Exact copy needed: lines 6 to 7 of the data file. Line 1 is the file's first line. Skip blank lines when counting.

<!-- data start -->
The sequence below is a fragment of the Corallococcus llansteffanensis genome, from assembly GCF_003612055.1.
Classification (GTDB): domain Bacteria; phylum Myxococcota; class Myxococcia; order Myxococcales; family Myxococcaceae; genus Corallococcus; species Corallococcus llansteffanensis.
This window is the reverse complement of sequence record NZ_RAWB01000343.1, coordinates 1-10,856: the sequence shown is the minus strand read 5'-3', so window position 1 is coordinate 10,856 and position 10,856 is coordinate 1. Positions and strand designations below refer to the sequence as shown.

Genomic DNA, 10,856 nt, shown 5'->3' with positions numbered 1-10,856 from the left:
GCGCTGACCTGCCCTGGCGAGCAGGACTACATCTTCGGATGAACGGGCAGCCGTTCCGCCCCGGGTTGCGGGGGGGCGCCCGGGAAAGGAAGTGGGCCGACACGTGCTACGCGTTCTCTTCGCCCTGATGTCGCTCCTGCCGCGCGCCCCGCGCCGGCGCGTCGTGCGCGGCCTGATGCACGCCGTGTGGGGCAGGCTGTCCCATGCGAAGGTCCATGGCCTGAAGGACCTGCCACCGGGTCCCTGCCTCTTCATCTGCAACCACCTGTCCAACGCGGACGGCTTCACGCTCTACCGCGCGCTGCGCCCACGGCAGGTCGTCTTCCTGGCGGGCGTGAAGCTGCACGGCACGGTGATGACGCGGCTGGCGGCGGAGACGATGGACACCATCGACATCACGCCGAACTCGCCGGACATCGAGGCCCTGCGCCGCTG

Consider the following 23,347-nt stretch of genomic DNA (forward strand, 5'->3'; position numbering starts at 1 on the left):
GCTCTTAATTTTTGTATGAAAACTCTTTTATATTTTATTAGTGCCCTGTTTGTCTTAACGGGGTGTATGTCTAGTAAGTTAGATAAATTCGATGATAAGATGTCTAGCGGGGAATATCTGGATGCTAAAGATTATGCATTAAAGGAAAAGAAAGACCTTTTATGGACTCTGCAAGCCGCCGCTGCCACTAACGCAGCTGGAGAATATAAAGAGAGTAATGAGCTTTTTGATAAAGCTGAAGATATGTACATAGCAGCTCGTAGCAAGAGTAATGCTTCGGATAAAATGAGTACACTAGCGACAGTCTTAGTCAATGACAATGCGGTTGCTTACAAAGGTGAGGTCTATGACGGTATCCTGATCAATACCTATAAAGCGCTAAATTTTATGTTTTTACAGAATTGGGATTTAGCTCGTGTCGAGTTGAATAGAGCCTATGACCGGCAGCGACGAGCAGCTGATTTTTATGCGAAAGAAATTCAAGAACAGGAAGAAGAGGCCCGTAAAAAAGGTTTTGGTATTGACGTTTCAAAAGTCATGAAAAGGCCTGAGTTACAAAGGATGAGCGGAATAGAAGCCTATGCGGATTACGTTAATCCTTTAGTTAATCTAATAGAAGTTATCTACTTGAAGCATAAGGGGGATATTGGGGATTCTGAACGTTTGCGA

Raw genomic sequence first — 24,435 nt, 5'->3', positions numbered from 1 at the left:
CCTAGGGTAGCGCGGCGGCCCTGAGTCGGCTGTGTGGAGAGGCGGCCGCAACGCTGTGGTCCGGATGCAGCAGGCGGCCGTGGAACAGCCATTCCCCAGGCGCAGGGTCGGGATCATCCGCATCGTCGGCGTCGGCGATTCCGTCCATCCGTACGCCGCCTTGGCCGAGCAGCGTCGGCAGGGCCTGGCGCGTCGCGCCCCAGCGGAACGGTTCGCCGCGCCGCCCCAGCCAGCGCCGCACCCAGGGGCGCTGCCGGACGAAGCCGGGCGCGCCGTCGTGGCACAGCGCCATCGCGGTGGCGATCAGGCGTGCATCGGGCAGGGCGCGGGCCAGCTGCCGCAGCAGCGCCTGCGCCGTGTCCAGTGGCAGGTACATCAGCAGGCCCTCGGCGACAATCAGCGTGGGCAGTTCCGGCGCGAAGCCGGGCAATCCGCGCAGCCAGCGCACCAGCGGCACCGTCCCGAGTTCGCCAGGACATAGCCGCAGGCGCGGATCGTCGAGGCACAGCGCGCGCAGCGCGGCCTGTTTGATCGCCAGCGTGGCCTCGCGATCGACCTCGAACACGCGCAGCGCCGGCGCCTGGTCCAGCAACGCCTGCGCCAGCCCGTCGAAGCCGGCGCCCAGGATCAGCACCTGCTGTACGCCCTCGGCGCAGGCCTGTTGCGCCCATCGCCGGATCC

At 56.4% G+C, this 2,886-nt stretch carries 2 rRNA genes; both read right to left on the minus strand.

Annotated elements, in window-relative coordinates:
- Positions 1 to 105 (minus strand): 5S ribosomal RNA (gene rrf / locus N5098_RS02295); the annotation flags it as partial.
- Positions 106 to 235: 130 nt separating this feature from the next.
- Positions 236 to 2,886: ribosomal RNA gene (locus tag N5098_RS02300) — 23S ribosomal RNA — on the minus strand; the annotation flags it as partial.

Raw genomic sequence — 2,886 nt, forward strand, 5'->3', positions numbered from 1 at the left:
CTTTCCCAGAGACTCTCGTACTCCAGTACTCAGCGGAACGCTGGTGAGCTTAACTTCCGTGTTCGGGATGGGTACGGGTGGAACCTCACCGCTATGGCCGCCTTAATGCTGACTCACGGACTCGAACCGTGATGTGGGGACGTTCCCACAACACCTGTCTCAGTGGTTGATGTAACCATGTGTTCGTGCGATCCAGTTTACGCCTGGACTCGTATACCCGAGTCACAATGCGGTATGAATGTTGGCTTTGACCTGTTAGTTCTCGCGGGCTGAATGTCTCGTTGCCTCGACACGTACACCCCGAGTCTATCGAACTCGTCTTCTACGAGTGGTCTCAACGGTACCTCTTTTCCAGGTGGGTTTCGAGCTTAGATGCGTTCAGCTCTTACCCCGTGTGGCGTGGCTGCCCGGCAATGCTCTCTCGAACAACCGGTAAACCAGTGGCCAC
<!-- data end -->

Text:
Consider the following 23,347-nt stretch of genomic DNA (forward strand, 5'->3'; position numbering starts at 1 on the left):
GCTCTTAATTTTTGTATGAAAACTCTTTTATATTTTATTAGTGCCCTGTTTGTCTTAACGGGGTGTATGTCTAGTAAGTTAGATAAATTCGATGATAAGATGTCTAGCGGGGAATATCTGGATGCTAAAGATTATGCATTAAAGGAAAAGAAAGACCTTTTATGGACTCTGCAAGCCGCCGCTGCCACTAACGCAGCTGGAGAATATAAAGAGAGTAATGAGCTTTTTGATAAAGCTGAAGATATGTACATAGCAGCTCGTAGCAAGAGTAATGCTTCGGATAAAATGAGTACACTAGCGACAGTCTTAGTCAATGACAATGCGGTTGCTTACAAAGGTGAGGTCTATGACGGTATCCTGATCAATACCTATAAAGCGCTAAATTTTATGTTTTTACAGAATTGGGATTTAGCTCGTGTCGAGTTGAATAGAGCCTATGACCGGCAGCGACGAGCAGCTGATTTTTATGCGAAAGAAATTCAAGAACAGGAAGAAGAGGCCCGTAAAAAAGGTTTTGGTATTGACGTTTCAAAAGTCATGAAAAGGCCTGAGTTACAAAGGATGAGCGGAATAGAAGCCTATGCGGATTACGTTAATCCTTTAGTTAATCTAATAGAAGTTATCTACTTGAAGCATAAGGGGGATATTGGGGATTCTGAACGTTTGCGA